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the star market

The Star Market: Can Rabbit Hole Help Nicole Kidman Reconnect With Audiences?

Nicole Kidman has been receiving her best reviews in almost a decade for her performance in Rabbit Hole as a prickly, grieving mother. They couldn't come at a better time. Ever since winning the Oscar back in 2002 for The Hours, the 43-year-old Kidman's box-office clout and art-house cache have been on the decline, pushed along by the residual weirdness of being Tom Cruise's ex and her masklike visage. It's been easy to forget the most basic fact about Kidman: She's a great actress. Can Rabbit Hole and the awards nominations it all but guarantees goose Kidman's career? Can her talent trump and transform her icy rep? Or is it too late? We spoke to industry experts to answer these and that other question: If Nicole Kidman were a stock, would you buy, sell, or hold?

Stock History: Kidman began acting as a teenager in Australia, but came to the attention of American audiences in 1990’s Tom Cruise race-car movie Days of Thunder. On Christmas Eve of that year, she and Cruise, who met on the film, married. By the time she appeared in Gus Van Sant’s 1995 dark comedy To Die For, serving notice that she was a better actress than Mrs. Tom Cruise had any need to be, the couple had adopted two children. Kidman’s stature rose in the years following To Die For, as much owing to her relationship and newfound fashion-icon status (earned with the one infamous chartreuse Galliano dress she wore to the 1997 Oscars) as to her film roles (Portrait of a Lady, The Peacemaker, Batman Forever, Practical Magic).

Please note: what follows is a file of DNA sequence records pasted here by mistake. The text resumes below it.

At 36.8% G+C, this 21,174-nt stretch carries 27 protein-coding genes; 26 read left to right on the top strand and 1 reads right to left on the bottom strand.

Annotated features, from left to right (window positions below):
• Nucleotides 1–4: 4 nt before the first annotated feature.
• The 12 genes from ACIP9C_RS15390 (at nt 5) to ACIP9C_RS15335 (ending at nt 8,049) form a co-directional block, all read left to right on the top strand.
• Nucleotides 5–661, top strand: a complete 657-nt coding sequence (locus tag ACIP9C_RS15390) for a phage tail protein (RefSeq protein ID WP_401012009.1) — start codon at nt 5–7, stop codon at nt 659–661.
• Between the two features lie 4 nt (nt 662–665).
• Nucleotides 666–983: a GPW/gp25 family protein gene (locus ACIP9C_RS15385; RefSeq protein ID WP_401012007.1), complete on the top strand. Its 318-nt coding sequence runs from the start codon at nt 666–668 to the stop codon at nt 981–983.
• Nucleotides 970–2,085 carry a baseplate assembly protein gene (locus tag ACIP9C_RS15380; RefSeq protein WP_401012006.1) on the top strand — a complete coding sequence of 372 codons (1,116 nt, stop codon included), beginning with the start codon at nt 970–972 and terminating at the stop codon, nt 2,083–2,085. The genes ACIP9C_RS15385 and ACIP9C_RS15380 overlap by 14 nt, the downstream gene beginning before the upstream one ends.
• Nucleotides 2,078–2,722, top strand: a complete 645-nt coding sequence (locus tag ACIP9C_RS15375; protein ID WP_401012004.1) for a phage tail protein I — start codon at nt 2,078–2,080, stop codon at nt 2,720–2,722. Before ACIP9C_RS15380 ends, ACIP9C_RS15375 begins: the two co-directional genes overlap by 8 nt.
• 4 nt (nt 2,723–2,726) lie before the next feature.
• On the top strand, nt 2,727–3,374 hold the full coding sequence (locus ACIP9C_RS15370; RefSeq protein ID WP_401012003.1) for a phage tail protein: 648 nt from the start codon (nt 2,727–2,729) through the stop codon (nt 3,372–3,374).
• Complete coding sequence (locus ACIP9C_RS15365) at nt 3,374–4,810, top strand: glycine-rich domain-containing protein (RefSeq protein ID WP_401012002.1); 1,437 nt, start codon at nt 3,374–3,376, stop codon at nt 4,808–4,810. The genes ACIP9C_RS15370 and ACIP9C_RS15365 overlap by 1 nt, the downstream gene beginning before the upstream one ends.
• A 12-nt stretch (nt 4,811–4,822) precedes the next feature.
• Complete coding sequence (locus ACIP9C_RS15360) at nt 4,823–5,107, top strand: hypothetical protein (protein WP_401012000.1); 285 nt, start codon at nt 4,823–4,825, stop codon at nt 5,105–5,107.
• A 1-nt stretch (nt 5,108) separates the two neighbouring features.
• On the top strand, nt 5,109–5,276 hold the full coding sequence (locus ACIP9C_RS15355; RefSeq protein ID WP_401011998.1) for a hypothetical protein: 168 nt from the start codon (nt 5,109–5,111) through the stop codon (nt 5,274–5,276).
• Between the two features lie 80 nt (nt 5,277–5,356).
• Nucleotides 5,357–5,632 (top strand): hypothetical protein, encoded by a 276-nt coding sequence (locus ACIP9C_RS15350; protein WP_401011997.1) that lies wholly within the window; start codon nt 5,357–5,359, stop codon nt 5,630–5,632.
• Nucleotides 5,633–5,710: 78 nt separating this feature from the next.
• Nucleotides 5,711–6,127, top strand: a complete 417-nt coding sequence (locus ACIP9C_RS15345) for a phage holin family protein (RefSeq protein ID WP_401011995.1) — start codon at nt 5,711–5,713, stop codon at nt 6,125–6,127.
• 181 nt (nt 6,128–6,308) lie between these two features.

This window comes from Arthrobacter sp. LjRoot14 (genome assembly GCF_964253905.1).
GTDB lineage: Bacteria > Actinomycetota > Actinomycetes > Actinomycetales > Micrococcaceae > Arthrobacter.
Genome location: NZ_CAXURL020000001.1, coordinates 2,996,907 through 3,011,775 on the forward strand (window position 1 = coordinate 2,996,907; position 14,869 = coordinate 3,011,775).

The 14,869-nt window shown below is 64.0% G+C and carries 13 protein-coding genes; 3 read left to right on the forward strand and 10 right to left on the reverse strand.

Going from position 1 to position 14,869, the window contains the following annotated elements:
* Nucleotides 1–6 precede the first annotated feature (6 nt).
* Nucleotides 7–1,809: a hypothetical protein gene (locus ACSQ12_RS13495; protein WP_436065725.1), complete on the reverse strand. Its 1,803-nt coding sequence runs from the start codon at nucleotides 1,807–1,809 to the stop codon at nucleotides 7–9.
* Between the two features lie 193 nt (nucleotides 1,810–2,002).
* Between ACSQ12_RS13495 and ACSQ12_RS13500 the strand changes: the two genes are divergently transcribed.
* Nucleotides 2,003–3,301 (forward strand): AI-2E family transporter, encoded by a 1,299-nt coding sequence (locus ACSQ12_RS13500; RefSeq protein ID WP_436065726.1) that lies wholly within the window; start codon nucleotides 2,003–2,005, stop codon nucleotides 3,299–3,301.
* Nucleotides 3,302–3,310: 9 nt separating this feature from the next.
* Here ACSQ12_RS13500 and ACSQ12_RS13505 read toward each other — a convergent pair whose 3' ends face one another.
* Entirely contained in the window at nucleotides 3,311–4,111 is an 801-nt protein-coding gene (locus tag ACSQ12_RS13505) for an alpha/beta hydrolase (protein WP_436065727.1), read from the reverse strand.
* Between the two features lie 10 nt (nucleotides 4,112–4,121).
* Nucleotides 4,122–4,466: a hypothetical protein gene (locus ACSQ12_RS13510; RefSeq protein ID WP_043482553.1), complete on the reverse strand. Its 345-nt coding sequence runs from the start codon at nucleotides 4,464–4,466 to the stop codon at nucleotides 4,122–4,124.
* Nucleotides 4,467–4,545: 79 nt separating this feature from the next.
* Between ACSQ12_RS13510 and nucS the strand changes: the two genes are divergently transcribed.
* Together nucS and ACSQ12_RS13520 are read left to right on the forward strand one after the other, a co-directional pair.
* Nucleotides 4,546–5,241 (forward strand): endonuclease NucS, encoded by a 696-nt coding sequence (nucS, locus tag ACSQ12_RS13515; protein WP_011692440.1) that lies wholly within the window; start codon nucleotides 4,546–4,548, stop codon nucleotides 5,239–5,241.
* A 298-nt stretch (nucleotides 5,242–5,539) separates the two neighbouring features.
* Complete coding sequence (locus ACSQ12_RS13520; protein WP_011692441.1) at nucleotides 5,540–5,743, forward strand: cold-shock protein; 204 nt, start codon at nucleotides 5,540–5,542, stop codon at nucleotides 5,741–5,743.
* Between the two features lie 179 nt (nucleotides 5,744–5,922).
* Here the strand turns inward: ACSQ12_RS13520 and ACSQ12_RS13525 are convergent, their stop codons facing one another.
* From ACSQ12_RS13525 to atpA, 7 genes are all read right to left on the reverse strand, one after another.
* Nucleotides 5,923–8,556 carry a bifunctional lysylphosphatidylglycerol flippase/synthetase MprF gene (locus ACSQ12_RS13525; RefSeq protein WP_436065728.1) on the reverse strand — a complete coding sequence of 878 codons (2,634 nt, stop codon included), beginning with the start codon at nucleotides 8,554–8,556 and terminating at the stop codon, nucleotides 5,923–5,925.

In 1999, Cruise and Kidman teamed up for the third and most high-profile time on Stanley Kubrick’s Eyes Wide Shut. Between the provocative subject matter (orgies!), Kubrick’s untimely death, and the rumors they’d had to have a sex coach on set, the movie became a total spectacle, and ultimately the pair’s swan song. In 2001, Cruise publicly and suddenly filed for divorce. Perceived as the wronged party, for the first time Kidman enjoyed an outpouring of audience goodwill. She was able to capitalize on this by turning in a pair of performances in The Others and Moulin Rouge that remain among the most lucrative and praised of her career. (The Others was a surprise hit, raking in $209 million; Moulin Rouge scored Kidman her first Oscar nomination.) On a roll, Kidman next donned a fake nose to play Virginia Woolf in The Hours and won the Academy Award.